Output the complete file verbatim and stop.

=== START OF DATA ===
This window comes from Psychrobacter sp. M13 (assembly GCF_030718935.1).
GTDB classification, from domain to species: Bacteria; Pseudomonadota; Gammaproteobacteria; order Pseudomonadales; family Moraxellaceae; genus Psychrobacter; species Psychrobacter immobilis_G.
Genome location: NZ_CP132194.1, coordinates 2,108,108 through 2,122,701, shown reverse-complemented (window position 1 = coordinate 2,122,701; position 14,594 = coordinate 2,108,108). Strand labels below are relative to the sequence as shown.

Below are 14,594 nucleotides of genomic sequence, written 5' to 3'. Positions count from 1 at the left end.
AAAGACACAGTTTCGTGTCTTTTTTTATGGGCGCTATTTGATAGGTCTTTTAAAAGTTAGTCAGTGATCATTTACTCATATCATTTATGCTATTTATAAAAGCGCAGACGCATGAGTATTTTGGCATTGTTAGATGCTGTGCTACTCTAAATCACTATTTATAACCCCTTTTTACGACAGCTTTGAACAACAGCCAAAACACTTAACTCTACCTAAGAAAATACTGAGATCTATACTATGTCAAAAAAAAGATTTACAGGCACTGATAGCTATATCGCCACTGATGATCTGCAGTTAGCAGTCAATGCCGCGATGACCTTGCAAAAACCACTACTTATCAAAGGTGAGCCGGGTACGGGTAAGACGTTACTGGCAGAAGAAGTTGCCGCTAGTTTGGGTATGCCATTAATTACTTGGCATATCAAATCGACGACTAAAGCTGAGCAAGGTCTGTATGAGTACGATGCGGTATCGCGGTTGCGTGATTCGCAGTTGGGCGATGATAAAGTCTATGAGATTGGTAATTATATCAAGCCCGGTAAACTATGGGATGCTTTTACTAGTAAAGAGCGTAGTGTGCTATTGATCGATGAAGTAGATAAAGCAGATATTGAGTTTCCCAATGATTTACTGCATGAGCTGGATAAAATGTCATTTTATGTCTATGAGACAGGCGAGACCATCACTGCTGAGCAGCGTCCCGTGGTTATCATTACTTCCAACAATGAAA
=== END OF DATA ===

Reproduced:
This window comes from Psychrobacter sp. M13 (assembly GCF_030718935.1).
GTDB classification, from domain to species: Bacteria; Pseudomonadota; Gammaproteobacteria; order Pseudomonadales; family Moraxellaceae; genus Psychrobacter; species Psychrobacter immobilis_G.
Genome location: NZ_CP132194.1, coordinates 2,108,108 through 2,122,701, shown reverse-complemented (window position 1 = coordinate 2,122,701; position 14,594 = coordinate 2,108,108). Strand labels below are relative to the sequence as shown.

Below are 14,594 nucleotides of genomic sequence, written 5' to 3'. Positions count from 1 at the left end.
AAAGACACAGTTTCGTGTCTTTTTTTATGGGCGCTATTTGATAGGTCTTTTAAAAGTTAGTCAGTGATCATTTACTCATATCATTTATGCTATTTATAAAAGCGCAGACGCATGAGTATTTTGGCATTGTTAGATGCTGTGCTACTCTAAATCACTATTTATAACCCCTTTTTACGACAGCTTTGAACAACAGCCAAAACACTTAACTCTACCTAAGAAAATACTGAGATCTATACTATGTCAAAAAAAAGATTTACAGGCACTGATAGCTATATCGCCACTGATGATCTGCAGTTAGCAGTCAATGCCGCGATGACCTTGCAAAAACCACTACTTATCAAAGGTGAGCCGGGTACGGGTAAGACGTTACTGGCAGAAGAAGTTGCCGCTAGTTTGGGTATGCCATTAATTACTTGGCATATCAAATCGACGACTAAAGCTGAGCAAGGTCTGTATGAGTACGATGCGGTATCGCGGTTGCGTGATTCGCAGTTGGGCGATGATAAAGTCTATGAGATTGGTAATTATATCAAGCCCGGTAAACTATGGGATGCTTTTACTAGTAAAGAGCGTAGTGTGCTATTGATCGATGAAGTAGATAAAGCAGATATTGAGTTTCCCAATGATTTACTGCATGAGCTGGATAAAATGTCATTTTATGTCTATGAGACAGGCGAGACCATCACTGCTGAGCAGCGTCCCGTGGTTATCATTACTTCCAACAATGAAA